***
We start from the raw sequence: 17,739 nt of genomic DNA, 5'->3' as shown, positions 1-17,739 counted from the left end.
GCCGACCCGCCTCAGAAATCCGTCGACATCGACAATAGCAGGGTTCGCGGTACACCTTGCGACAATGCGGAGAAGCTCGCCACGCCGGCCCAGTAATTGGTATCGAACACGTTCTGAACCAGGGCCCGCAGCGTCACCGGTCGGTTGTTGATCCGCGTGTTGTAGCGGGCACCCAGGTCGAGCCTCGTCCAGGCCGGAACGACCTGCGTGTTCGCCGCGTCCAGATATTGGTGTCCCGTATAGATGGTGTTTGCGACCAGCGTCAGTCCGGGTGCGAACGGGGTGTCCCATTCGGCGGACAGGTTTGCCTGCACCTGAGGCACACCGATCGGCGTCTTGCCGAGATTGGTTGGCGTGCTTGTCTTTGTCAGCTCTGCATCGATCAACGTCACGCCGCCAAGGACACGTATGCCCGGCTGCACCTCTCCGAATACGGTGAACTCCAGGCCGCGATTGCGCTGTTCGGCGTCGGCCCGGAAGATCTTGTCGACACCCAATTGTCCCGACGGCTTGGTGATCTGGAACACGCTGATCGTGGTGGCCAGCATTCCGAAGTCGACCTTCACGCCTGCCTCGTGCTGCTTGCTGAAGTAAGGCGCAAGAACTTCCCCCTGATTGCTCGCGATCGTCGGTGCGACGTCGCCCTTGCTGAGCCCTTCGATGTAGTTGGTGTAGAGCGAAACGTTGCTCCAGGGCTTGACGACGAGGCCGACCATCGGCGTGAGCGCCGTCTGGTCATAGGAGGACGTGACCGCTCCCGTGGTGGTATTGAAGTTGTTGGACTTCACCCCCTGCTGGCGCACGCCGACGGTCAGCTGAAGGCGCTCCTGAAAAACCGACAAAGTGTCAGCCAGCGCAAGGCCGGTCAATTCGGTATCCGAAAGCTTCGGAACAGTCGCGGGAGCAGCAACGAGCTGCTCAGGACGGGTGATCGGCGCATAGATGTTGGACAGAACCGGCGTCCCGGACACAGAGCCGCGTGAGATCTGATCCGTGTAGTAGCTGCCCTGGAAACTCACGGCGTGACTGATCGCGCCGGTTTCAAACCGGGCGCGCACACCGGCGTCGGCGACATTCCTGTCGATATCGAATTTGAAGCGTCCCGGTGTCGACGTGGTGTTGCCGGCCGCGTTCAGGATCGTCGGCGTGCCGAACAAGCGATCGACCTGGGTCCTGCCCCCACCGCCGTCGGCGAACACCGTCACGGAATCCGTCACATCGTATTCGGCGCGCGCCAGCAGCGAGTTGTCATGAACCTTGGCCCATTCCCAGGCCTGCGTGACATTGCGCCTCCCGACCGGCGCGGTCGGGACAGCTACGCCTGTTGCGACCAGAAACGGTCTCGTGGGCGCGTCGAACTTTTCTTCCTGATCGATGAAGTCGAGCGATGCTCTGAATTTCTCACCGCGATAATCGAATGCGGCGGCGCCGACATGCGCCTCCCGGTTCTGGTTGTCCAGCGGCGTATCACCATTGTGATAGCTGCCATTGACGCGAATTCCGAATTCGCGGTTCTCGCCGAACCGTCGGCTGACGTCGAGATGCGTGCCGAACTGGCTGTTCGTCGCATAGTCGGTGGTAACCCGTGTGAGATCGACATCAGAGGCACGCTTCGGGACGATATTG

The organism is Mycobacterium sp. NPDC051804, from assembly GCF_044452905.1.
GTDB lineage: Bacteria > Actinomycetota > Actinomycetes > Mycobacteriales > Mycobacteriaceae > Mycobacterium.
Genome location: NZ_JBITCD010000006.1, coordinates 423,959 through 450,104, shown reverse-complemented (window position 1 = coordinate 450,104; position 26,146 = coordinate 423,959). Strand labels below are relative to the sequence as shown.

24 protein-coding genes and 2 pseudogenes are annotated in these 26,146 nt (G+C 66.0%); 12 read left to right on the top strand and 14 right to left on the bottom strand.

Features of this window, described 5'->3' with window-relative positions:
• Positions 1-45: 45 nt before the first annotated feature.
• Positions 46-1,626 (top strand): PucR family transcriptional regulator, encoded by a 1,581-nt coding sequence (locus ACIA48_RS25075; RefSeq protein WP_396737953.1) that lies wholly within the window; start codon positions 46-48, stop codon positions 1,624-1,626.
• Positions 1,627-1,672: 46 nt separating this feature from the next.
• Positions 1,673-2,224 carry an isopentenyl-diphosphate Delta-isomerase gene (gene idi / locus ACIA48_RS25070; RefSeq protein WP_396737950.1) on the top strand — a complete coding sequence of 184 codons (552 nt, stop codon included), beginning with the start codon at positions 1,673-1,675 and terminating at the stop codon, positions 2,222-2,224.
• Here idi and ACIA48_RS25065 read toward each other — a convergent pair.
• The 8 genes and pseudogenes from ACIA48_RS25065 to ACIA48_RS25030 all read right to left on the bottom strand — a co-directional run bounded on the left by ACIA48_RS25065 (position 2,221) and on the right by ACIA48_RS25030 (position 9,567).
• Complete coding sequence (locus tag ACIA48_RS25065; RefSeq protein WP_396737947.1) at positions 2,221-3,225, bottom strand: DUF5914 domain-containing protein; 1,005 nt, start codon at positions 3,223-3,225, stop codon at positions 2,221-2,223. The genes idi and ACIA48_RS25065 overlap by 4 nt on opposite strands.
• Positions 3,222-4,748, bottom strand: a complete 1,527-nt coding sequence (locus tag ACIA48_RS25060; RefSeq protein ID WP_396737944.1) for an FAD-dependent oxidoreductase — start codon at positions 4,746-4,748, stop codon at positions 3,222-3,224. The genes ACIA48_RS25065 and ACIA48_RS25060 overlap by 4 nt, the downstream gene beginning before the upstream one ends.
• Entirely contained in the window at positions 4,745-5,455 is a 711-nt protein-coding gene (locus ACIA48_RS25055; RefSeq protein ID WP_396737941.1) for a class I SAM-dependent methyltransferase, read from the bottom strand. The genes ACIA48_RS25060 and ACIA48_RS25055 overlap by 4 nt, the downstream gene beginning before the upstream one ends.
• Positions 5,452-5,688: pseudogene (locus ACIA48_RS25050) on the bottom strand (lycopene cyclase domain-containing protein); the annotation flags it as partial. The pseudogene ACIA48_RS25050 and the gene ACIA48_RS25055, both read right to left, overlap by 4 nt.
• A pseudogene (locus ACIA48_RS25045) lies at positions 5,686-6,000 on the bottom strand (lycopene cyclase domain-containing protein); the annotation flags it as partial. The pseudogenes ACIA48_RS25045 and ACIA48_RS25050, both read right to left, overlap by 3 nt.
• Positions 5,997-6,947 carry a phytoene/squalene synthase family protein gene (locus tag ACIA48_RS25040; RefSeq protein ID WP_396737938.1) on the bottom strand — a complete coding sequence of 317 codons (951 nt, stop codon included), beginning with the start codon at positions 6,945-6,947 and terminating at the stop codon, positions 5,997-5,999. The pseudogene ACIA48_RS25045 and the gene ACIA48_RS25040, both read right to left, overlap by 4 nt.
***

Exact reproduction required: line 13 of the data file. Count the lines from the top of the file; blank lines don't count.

• The 8 genes and pseudogenes from ACIA48_RS25065 to ACIA48_RS25030 all read right to left on the bottom strand — a co-directional run bounded on the left by ACIA48_RS25065 (position 2,221) and on the right by ACIA48_RS25030 (position 9,567).